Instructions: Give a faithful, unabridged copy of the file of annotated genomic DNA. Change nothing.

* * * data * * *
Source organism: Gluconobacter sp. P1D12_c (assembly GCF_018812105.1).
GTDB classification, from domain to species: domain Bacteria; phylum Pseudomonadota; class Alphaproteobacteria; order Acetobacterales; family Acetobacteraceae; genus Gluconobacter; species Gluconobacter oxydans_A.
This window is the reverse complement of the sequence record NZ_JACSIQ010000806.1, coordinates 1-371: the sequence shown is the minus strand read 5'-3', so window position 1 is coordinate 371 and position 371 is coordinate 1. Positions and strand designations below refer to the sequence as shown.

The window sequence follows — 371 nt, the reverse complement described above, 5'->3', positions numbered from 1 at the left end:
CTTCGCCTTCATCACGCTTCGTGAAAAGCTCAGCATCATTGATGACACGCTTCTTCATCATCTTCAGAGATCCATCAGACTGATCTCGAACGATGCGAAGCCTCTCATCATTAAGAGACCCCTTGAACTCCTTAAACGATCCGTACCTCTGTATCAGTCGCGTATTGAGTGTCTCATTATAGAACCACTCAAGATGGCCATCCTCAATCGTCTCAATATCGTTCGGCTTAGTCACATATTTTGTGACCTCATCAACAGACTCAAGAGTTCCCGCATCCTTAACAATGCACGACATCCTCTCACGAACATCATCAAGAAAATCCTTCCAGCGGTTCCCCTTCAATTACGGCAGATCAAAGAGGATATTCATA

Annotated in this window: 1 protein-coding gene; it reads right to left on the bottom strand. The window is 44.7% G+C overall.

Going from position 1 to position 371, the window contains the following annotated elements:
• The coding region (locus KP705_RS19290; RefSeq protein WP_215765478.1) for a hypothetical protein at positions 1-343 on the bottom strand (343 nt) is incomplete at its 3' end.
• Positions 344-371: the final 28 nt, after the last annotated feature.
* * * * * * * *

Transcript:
Source organism: Gluconobacter sp. P1D12_c (assembly GCF_018812105.1).
GTDB classification, from domain to species: domain Bacteria; phylum Pseudomonadota; class Alphaproteobacteria; order Acetobacterales; family Acetobacteraceae; genus Gluconobacter; species Gluconobacter oxydans_A.
This window is the reverse complement of the sequence record NZ_JACSIQ010000806.1, coordinates 1-371: the sequence shown is the minus strand read 5'-3', so window position 1 is coordinate 371 and position 371 is coordinate 1. Positions and strand designations below refer to the sequence as shown.

The window sequence follows — 371 nt, the reverse complement described above, 5'->3', positions numbered from 1 at the left end:
CTTCGCCTTCATCACGCTTCGTGAAAAGCTCAGCATCATTGATGACACGCTTCTTCATCATCTTCAGAGATCCATCAGACTGATCTCGAACGATGCGAAGCCTCTCATCATTAAGAGACCCCTTGAACTCCTTAAACGATCCGTACCTCTGTATCAGTCGCGTATTGAGTGTCTCATTATAGAACCACTCAAGATGGCCATCCTCAATCGTCTCAATATCGTTCGGCTTAGTCACATATTTTGTGACCTCATCAACAGACTCAAGAGTTCCCGCATCCTTAACAATGCACGACATCCTCTCACGAACATCATCAAGAAAATCCTTCCAGCGGTTCCCCTTCAATTACGGCAGATCAAAGAGGATATTCATA

Annotated in this window: 1 protein-coding gene; it reads right to left on the bottom strand. The window is 44.7% G+C overall.

Going from position 1 to position 371, the window contains the following annotated elements:
• The coding region (locus KP705_RS19290; RefSeq protein WP_215765478.1) for a hypothetical protein at positions 1-343 on the bottom strand (343 nt) is incomplete at its 3' end.
• Positions 344-371: the final 28 nt, after the last annotated feature.